Aged beef hangs in a display cabinet, and local ingredients shape a menu of comfort classics. There’s a potato menu, containing an affectionate homage to the pub’s old favourite, potato bake. “Growing up, we all used to come to the cook-your-own-steak buffet here and pile our plates high with the potato bake,” says Briars owner Mel East.
This is, after all, potato country – as evidenced by neighbouring Robertson’s 10-metre tall and weirdly dung-like landmark, the Big Potato.
But Robertson also has Southern Highlands Artists’ Collective, a two-year-old creative hub of workshops, galleries and the new Moonacres Cooking School – another horizon-expanding Southern Highlands food vision. Phil Lavers, owner of nearby cafe and bakery Moonacres Kitchen, has created a ground-up food education program spanning everything from soil management to sourdough breadmaking – all with produce grown on the nearby Moonacres Farm.
Wherever you look, there’s tasty tinkering. At Mittagong’s Eden Brewery, owner Jacob Newman recently started dabbling in “beer burger fusion” with chef Nathan West (formerly of Chiswick and Felix, and now a happy Highlands adoptee), and the result was their Boozy Burgers food truck. West uses prime beef mince from Moss Vale’s Maugers Meats and injects Newman’s beer into the food wherever possible – pickling the beer pickles, pimping up the aioli and brining the bacon.
All this playful curiosity is good news for everyone, but perhaps most of all for those visitors hungry for more than just excellent food. Even a brief brush with the Highlands’ infectious buoyancy is remarkably restorative to a weary soul. Says Renee Wallace: “I think people enjoy that there’s a renewed sense of optimism and a much more vibey scene here. I can only see it increasing as more of us throw all the ‘should’ concepts out the window.”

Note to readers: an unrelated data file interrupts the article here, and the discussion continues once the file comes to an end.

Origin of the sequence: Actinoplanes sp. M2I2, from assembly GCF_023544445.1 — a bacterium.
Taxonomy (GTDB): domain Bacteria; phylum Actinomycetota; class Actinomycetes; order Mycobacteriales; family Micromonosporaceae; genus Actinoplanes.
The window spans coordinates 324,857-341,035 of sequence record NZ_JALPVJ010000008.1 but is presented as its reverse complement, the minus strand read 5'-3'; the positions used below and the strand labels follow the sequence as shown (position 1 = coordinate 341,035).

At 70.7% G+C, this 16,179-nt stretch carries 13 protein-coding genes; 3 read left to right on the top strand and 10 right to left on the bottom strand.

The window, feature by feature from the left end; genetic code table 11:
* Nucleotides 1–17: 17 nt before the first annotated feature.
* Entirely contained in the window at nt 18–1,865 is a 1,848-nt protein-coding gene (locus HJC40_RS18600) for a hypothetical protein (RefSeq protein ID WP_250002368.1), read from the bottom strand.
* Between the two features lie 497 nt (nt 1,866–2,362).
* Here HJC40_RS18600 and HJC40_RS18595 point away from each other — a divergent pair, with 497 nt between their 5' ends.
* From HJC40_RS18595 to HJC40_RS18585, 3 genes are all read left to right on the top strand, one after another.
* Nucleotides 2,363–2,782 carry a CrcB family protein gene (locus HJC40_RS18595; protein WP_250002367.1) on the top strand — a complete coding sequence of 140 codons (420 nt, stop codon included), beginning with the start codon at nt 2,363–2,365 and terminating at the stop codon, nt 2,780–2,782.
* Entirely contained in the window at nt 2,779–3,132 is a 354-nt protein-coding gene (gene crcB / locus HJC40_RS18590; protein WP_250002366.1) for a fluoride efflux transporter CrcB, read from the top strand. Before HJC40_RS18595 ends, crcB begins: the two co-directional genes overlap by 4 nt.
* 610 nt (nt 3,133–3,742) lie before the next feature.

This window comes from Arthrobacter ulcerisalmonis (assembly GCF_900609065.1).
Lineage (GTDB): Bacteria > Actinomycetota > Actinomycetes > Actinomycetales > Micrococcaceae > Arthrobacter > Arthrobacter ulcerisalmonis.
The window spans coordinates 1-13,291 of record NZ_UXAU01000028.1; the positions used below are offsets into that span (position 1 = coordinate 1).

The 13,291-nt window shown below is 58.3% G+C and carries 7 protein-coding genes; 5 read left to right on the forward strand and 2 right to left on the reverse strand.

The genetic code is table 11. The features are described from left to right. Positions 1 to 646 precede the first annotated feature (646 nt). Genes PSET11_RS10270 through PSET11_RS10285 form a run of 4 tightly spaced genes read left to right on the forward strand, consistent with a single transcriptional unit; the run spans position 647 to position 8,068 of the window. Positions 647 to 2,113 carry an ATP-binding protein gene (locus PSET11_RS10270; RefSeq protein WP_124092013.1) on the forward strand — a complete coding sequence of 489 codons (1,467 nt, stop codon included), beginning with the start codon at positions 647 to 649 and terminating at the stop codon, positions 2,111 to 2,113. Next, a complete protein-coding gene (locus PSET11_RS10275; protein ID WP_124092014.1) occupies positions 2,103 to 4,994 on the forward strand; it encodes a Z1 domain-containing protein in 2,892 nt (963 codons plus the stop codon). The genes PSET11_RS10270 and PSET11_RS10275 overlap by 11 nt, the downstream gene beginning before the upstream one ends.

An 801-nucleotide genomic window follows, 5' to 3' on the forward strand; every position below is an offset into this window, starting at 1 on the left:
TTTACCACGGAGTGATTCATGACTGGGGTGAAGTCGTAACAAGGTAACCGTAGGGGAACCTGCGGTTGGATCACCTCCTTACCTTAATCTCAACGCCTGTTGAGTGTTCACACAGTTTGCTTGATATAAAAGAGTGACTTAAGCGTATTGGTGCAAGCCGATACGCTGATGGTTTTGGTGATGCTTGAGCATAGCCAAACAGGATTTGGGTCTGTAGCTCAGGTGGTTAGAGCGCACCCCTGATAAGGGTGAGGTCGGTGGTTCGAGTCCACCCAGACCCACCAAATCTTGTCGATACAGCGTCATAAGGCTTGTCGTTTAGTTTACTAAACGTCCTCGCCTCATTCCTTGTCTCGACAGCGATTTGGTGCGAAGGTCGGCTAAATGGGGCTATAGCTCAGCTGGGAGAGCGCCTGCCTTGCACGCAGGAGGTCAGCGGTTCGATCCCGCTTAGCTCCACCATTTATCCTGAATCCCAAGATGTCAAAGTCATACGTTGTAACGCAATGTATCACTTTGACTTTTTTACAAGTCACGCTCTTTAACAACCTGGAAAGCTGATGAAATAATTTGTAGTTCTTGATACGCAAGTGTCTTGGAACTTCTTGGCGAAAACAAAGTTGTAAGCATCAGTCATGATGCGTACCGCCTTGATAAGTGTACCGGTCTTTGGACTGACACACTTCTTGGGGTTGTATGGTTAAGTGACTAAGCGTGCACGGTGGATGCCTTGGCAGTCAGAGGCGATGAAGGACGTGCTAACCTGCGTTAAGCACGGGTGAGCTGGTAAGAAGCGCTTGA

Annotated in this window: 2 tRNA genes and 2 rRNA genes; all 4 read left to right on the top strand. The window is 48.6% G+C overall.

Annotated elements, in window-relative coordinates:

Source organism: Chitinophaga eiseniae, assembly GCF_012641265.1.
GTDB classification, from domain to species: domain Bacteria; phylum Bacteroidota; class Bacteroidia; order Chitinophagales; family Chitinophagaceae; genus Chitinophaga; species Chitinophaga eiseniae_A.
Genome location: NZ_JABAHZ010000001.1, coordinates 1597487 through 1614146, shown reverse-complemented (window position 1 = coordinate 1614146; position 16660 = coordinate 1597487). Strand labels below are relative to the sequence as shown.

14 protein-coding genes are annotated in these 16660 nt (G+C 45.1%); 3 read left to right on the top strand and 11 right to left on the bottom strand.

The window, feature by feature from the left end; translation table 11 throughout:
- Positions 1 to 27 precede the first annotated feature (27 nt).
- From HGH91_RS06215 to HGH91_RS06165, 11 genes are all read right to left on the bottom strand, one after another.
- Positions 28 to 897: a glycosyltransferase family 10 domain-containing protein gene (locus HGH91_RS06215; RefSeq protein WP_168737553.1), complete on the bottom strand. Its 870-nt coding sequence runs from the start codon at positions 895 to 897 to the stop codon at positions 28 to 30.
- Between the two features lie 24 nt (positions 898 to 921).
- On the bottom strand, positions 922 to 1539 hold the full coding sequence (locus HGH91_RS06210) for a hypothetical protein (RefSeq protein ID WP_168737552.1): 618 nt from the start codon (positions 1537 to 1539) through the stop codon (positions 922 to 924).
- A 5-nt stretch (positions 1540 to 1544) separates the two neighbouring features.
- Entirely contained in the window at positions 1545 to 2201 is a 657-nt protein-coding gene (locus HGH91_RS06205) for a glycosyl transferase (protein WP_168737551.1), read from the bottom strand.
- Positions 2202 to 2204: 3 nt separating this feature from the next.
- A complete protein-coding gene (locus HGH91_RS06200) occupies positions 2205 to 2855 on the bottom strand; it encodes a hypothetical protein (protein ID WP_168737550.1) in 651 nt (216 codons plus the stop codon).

The pie’s the limit
June is official Pie Time in the Southern Highlands, and you can get your pastry on all month long at more than 30 pie makers across the region.
Many of these operators have long family histories in the region; Will Bleeker’s Robertson Pie Shop celebrates its 60th anniversary this year, and the Pollard family’s Polly’s Pies and Pastries (pictured right) has been a Moss Vale staple for 30 years.
Munch your way along the Great Southern Highlands Pie Drive, meandering from Mittagong through Bowral, Moss Vale, Sutton Forest and Robertson, and you’ll taste fresh ingredients, old family recipes and award winners.
Pie-lights of the 2021 calendar include Pie Tea at the Old Bank Hotel in Mittagong, and a Pie and Pinot programme from the Southern Highland’s numerous wineries.
Peppergreen Estate has a pairing dinner, Tractorless Vineyard and Black Sheep Smoked Meats have a flight of six mini pies matched with pinots, Southern Highlands Winery presents the epic pairing of gnocchi duck pie and pinot noir, and Centennial Vineyards will match small sweet pies with a sparkling pinot.
The month’s pie specials include yabby in white wine, from Samuel Gee Pies & Pastries in Balaclava, venison in mulled wine from Heatherbrae’s Pies in Sutton Forest, and cider, pear and cranberry dessert pie from Bowral’s Sonoma Bakery. For more sweet treats it’s hard to go past Robertson Pie Shop’s rhubarb and apple or sour cherry.
There’s a pie hunt, pie photo exhibitions and cinema screenings (you guessed it, The Guernsey Literary Potato Peel Pie Society), and the Art of the Pie exhibition at Berrima’s Whitewall Art Projects.